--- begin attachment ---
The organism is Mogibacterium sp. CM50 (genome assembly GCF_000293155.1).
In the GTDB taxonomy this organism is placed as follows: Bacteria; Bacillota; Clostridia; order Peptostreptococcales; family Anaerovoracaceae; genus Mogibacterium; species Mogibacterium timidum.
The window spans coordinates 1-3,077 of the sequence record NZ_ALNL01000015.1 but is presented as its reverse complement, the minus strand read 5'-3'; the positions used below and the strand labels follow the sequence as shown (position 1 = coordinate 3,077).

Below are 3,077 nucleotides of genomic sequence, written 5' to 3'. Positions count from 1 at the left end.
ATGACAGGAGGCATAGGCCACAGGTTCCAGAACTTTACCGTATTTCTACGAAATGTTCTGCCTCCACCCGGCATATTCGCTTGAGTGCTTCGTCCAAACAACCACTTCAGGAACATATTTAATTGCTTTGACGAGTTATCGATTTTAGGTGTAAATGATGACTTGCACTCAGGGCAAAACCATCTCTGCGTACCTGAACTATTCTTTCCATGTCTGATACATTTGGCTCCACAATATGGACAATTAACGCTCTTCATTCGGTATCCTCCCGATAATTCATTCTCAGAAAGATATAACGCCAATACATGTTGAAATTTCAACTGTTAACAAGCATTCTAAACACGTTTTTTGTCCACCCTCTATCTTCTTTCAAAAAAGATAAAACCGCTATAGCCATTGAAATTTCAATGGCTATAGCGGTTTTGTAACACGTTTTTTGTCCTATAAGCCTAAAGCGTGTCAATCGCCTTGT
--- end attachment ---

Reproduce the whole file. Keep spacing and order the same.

The organism is Mogibacterium sp. CM50 (genome assembly GCF_000293155.1).
In the GTDB taxonomy this organism is placed as follows: Bacteria; Bacillota; Clostridia; order Peptostreptococcales; family Anaerovoracaceae; genus Mogibacterium; species Mogibacterium timidum.
The window spans coordinates 1-3,077 of the sequence record NZ_ALNL01000015.1 but is presented as its reverse complement, the minus strand read 5'-3'; the positions used below and the strand labels follow the sequence as shown (position 1 = coordinate 3,077).

Below are 3,077 nucleotides of genomic sequence, written 5' to 3'. Positions count from 1 at the left end.
ATGACAGGAGGCATAGGCCACAGGTTCCAGAACTTTACCGTATTTCTACGAAATGTTCTGCCTCCACCCGGCATATTCGCTTGAGTGCTTCGTCCAAACAACCACTTCAGGAACATATTTAATTGCTTTGACGAGTTATCGATTTTAGGTGTAAATGATGACTTGCACTCAGGGCAAAACCATCTCTGCGTACCTGAACTATTCTTTCCATGTCTGATACATTTGGCTCCACAATATGGACAATTAACGCTCTTCATTCGGTATCCTCCCGATAATTCATTCTCAGAAAGATATAACGCCAATACATGTTGAAATTTCAACTGTTAACAAGCATTCTAAACACGTTTTTTGTCCACCCTCTATCTTCTTTCAAAAAAGATAAAACCGCTATAGCCATTGAAATTTCAATGGCTATAGCGGTTTTGTAACACGTTTTTTGTCCTATAAGCCTAAAGCGTGTCAATCGCCTTGT